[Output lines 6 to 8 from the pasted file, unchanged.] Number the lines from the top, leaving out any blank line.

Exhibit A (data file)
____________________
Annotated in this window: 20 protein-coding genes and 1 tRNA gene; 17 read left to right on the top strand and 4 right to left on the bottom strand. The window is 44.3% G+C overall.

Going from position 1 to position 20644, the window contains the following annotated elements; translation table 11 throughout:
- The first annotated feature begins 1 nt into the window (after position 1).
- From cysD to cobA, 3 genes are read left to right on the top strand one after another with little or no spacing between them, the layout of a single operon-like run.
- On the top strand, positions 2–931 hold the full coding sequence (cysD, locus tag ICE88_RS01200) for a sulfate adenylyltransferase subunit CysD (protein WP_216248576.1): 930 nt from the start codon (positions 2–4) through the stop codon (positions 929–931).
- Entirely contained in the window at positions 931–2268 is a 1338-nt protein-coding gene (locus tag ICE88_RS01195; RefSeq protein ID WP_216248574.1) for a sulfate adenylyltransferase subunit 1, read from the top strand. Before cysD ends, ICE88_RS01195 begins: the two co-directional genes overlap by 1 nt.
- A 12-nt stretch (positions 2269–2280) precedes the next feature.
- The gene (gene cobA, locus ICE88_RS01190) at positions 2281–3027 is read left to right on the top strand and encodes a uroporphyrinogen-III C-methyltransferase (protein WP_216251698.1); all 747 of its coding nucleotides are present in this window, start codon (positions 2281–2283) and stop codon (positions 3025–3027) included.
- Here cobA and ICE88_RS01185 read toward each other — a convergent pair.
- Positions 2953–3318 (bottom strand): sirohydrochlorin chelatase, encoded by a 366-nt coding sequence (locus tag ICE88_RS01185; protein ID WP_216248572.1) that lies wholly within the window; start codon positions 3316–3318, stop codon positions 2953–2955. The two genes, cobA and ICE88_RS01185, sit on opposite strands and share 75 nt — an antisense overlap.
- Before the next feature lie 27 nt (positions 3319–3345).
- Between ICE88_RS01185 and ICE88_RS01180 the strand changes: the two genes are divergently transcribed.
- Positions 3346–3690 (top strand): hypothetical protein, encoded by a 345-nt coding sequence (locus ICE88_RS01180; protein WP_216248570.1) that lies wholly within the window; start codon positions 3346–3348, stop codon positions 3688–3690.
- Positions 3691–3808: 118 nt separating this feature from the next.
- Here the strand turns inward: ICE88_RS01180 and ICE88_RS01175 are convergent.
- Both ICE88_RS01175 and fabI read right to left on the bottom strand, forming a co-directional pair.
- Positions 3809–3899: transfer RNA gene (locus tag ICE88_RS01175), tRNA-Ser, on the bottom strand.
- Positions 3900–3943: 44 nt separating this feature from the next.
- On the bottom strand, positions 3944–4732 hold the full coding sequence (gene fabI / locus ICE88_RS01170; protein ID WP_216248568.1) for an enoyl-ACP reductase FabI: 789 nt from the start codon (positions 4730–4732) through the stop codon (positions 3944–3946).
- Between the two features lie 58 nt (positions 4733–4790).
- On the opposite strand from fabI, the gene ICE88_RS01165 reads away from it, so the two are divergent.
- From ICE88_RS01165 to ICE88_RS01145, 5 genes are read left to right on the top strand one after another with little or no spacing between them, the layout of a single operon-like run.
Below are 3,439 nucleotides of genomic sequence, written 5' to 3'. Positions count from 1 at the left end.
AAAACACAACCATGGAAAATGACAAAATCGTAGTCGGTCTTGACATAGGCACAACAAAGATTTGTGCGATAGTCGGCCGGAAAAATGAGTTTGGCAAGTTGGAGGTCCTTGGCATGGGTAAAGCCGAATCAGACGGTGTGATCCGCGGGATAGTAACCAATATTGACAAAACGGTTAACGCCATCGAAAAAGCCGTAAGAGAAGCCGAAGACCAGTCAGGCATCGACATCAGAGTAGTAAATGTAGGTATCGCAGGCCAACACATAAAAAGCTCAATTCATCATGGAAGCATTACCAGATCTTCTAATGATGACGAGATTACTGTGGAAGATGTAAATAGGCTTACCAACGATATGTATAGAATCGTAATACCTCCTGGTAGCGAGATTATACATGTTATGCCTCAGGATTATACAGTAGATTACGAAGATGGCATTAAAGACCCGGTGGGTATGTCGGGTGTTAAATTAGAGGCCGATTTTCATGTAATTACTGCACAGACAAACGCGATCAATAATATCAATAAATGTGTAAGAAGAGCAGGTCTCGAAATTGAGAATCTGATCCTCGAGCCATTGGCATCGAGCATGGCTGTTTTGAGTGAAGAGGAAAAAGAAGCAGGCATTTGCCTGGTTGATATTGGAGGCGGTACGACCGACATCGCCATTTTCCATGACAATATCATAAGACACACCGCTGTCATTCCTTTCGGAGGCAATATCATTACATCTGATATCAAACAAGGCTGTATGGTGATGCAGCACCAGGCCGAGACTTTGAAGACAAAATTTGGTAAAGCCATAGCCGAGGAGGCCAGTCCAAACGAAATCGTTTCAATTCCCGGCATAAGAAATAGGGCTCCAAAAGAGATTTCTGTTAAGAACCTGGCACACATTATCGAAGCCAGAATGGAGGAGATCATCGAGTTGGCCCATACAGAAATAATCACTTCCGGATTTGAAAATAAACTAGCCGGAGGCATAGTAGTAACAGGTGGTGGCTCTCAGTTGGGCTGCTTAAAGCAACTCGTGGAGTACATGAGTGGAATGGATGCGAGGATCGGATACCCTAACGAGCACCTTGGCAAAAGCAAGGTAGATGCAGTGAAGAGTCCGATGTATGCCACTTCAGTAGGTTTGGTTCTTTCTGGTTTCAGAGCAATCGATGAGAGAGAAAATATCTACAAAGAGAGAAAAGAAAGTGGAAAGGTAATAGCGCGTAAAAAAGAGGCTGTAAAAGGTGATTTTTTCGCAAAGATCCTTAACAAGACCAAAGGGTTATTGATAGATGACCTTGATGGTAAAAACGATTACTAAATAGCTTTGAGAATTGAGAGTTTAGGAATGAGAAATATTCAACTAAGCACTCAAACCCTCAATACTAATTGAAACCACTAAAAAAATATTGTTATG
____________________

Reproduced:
- Entirely contained in the window at positions 931–2268 is a 1338-nt protein-coding gene (locus tag ICE88_RS01195; RefSeq protein ID WP_216248574.1) for a sulfate adenylyltransferase subunit 1, read from the top strand. Before cysD ends, ICE88_RS01195 begins: the two co-directional genes overlap by 1 nt.
- A 12-nt stretch (positions 2269–2280) precedes the next feature.
- The gene (gene cobA, locus ICE88_RS01190) at positions 2281–3027 is read left to right on the top strand and encodes a uroporphyrinogen-III C-methyltransferase (protein WP_216251698.1); all 747 of its coding nucleotides are present in this window, start codon (positions 2281–2283) and stop codon (positions 3025–3027) included.